How a Southern Rock Legend’s Daughter and Son Bring His Music to Life

As a baby, Melody Trucks slept backstage in one of her father Butch Trucks’ roadside suitcases while he played drums onstage with the Allman Brothers Band. As a young child, Melody’s brother Vaylor Trucks appeared on the cover photo of the Allman Brothers’ only number one album. This album, released in 1973 and containing the Southern rock anthem “Ramblin’ Man”, was titled “Brothers and Sisters”.

Nearly 50 years later, Melody and Vaylor are honoring their father’s legacy by performing vintage Allman Brothers tunes like “Midnight Rider” with their own band. This group is aptly nicknamed Brother and Sister.

“Music is timeless,” Melody said in a recent phone interview. “And it helps me feel connected to my dad and what they (the Allman brothers) did, which is why I do it. What they did is create such an amazing space so that musicians can communicate and reach that next place that we are always looking for.


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Melody’s mother and father separated when she was very young. Still, she has fond memories of visiting Butch, playing the grand piano for her and them listening to classical music records together, such as Prokofiev’s “Peter and the Wolf.”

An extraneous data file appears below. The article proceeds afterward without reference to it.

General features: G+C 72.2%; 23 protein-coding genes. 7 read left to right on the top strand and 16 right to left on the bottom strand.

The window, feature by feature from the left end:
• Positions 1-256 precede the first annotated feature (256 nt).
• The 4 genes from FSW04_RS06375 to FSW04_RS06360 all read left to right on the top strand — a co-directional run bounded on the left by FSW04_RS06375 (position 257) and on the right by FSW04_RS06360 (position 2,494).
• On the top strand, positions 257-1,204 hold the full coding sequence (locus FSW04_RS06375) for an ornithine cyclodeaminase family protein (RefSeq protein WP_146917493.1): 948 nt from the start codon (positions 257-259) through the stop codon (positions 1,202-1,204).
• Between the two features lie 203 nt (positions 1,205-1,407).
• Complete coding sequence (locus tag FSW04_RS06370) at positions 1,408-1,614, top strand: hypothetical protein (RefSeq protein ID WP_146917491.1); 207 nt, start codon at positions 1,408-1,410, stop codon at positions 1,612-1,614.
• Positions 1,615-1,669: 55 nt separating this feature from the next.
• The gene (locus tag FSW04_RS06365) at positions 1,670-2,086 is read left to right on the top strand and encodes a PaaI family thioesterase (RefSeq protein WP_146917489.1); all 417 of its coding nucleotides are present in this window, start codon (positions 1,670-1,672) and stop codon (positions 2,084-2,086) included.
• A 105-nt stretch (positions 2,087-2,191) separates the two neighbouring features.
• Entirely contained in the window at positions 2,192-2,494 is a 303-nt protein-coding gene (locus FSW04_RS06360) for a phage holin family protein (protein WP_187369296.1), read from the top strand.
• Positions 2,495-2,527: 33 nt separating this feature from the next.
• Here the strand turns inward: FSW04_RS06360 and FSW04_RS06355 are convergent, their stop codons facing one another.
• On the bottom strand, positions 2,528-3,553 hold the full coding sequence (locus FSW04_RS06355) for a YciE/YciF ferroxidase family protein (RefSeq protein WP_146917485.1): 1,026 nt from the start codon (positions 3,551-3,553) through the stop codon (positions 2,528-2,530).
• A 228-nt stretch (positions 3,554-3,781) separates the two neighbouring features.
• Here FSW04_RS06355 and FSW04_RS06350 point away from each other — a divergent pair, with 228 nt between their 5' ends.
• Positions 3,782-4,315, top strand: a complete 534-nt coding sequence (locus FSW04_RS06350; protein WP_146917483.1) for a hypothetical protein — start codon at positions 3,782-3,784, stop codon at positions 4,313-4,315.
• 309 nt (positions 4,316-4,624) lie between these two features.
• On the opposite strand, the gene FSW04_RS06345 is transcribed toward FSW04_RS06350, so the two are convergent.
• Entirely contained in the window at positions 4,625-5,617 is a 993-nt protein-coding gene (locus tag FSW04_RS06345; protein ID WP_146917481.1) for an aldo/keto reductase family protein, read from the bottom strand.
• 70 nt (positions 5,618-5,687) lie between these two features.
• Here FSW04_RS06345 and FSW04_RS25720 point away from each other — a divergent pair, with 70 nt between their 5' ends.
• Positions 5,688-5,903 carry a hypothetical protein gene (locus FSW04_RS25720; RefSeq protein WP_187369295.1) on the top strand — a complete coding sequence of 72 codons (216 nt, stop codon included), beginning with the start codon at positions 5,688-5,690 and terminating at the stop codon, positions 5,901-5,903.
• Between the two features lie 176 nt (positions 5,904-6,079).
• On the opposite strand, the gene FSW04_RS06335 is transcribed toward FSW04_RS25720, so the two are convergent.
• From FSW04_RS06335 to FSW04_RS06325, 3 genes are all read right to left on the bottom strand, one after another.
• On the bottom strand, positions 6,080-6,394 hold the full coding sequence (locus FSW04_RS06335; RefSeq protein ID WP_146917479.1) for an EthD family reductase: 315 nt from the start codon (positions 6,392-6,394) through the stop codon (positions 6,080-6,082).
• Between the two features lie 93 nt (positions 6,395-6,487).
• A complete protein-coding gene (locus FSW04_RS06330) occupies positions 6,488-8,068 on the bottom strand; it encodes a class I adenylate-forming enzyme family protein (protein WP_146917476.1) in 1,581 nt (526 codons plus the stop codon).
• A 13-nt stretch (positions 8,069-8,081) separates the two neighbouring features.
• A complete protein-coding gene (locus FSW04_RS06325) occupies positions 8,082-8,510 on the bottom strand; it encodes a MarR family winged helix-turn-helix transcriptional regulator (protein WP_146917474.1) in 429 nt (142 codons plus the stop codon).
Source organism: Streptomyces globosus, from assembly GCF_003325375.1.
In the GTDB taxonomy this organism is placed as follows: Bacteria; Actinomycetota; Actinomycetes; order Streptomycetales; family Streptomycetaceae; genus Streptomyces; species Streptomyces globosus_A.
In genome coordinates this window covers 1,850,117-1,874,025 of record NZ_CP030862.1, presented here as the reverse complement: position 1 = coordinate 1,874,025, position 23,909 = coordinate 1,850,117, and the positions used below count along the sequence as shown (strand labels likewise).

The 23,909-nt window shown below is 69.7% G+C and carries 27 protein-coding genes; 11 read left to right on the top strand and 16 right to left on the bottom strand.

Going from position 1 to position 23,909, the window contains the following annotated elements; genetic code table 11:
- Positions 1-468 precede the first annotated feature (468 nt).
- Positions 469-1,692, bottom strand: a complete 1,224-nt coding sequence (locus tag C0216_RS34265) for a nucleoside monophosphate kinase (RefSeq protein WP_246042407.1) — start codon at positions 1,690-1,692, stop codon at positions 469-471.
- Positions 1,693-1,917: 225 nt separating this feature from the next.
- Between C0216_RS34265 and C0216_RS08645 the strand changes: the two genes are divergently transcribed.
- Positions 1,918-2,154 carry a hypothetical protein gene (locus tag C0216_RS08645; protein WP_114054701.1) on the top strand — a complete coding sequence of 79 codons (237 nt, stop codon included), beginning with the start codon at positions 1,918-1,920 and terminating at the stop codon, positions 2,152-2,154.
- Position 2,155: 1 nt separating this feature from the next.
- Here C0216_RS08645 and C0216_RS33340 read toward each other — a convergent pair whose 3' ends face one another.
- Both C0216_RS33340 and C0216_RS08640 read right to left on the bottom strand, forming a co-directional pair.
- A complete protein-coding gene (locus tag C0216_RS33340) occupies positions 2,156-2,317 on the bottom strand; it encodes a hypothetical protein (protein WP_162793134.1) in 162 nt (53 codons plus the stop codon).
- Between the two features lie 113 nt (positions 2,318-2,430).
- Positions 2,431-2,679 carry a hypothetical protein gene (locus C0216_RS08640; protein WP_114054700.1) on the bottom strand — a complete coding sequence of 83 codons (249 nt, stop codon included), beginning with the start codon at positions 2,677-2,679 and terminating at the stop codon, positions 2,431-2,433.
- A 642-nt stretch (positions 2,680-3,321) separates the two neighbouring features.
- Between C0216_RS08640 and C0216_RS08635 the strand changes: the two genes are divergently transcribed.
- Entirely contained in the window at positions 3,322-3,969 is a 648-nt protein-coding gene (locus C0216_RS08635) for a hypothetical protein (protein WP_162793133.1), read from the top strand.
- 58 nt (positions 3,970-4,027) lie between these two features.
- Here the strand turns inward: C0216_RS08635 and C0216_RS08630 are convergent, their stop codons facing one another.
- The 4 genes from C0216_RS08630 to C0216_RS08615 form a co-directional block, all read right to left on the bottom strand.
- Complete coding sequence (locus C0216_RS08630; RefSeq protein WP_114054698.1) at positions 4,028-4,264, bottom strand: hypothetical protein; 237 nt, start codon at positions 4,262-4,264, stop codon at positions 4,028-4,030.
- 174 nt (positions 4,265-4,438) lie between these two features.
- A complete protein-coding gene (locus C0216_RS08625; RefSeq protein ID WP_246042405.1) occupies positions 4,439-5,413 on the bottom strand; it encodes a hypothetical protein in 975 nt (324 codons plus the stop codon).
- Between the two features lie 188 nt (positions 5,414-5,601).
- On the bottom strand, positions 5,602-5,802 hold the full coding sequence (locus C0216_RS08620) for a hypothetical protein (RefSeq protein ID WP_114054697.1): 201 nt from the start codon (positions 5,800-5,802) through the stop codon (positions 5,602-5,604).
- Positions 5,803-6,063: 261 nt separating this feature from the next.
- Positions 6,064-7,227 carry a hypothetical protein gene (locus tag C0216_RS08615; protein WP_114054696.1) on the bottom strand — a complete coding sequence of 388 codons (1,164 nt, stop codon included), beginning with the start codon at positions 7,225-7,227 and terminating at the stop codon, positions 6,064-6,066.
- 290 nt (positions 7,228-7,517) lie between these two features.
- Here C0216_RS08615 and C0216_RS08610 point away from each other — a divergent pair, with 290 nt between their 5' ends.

Later, after having started with the flute then the saxophone and other instruments, Melody naturally turned to percussion. The main thing she learned about rhythm from her father, who created beats in the Allmans with co-drummer Jai Johanny “Jaimoe” Johanson and later percussionist Marc Quinones, “was to shut up and to listen”.

Melody continues, “You have to let go of your ego. And Jaimoe and my dad had such an amazing way of shutting themselves up with each other because they were constantly listening to each other. And the same with Marc once he entered. If you’re not listening to what other people are doing, you can’t connect like that.